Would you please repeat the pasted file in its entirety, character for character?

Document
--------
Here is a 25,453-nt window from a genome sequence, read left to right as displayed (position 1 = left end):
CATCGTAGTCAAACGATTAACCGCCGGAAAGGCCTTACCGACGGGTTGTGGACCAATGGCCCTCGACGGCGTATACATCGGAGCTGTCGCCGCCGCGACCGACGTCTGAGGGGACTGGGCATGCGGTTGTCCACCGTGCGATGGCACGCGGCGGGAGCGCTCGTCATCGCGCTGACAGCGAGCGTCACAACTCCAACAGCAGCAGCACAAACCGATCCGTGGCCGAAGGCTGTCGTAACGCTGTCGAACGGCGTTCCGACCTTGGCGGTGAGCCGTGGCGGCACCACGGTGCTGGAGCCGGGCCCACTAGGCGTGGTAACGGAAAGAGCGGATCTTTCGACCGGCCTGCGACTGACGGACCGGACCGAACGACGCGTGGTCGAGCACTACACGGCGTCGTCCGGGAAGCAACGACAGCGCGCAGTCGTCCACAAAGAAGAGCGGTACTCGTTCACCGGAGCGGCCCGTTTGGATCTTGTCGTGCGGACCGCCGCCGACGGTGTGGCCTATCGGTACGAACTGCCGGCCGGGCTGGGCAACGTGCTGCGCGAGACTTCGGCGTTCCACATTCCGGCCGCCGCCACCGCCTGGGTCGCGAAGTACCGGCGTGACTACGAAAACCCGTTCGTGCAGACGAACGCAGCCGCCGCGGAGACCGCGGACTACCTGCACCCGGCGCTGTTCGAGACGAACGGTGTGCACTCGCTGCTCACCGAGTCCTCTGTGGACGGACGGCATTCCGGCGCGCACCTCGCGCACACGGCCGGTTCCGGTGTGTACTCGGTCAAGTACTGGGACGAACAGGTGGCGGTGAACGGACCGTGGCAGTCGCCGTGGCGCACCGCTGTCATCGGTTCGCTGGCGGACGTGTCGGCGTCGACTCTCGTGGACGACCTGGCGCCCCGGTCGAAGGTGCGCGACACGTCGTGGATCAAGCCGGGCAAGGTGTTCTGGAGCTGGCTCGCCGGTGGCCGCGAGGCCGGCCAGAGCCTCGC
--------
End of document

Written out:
Here is a 25,453-nt window from a genome sequence, read left to right as displayed (position 1 = left end):
CATCGTAGTCAAACGATTAACCGCCGGAAAGGCCTTACCGACGGGTTGTGGACCAATGGCCCTCGACGGCGTATACATCGGAGCTGTCGCCGCCGCGACCGACGTCTGAGGGGACTGGGCATGCGGTTGTCCACCGTGCGATGGCACGCGGCGGGAGCGCTCGTCATCGCGCTGACAGCGAGCGTCACAACTCCAACAGCAGCAGCACAAACCGATCCGTGGCCGAAGGCTGTCGTAACGCTGTCGAACGGCGTTCCGACCTTGGCGGTGAGCCGTGGCGGCACCACGGTGCTGGAGCCGGGCCCACTAGGCGTGGTAACGGAAAGAGCGGATCTTTCGACCGGCCTGCGACTGACGGACCGGACCGAACGACGCGTGGTCGAGCACTACACGGCGTCGTCCGGGAAGCAACGACAGCGCGCAGTCGTCCACAAAGAAGAGCGGTACTCGTTCACCGGAGCGGCCCGTTTGGATCTTGTCGTGCGGACCGCCGCCGACGGTGTGGCCTATCGGTACGAACTGCCGGCCGGGCTGGGCAACGTGCTGCGCGAGACTTCGGCGTTCCACATTCCGGCCGCCGCCACCGCCTGGGTCGCGAAGTACCGGCGTGACTACGAAAACCCGTTCGTGCAGACGAACGCAGCCGCCGCGGAGACCGCGGACTACCTGCACCCGGCGCTGTTCGAGACGAACGGTGTGCACTCGCTGCTCACCGAGTCCTCTGTGGACGGACGGCATTCCGGCGCGCACCTCGCGCACACGGCCGGTTCCGGTGTGTACTCGGTCAAGTACTGGGACGAACAGGTGGCGGTGAACGGACCGTGGCAGTCGCCGTGGCGCACCGCTGTCATCGGTTCGCTGGCGGACGTGTCGGCGTCGACTCTCGTGGACGACCTGGCGCCCCGGTCGAAGGTGCGCGACACGTCGTGGATCAAGCCGGGCAAGGTGTTCTGGAGCTGGCTCGCCGGTGGCCGCGAGGCCGGCCAGAGCCTCGC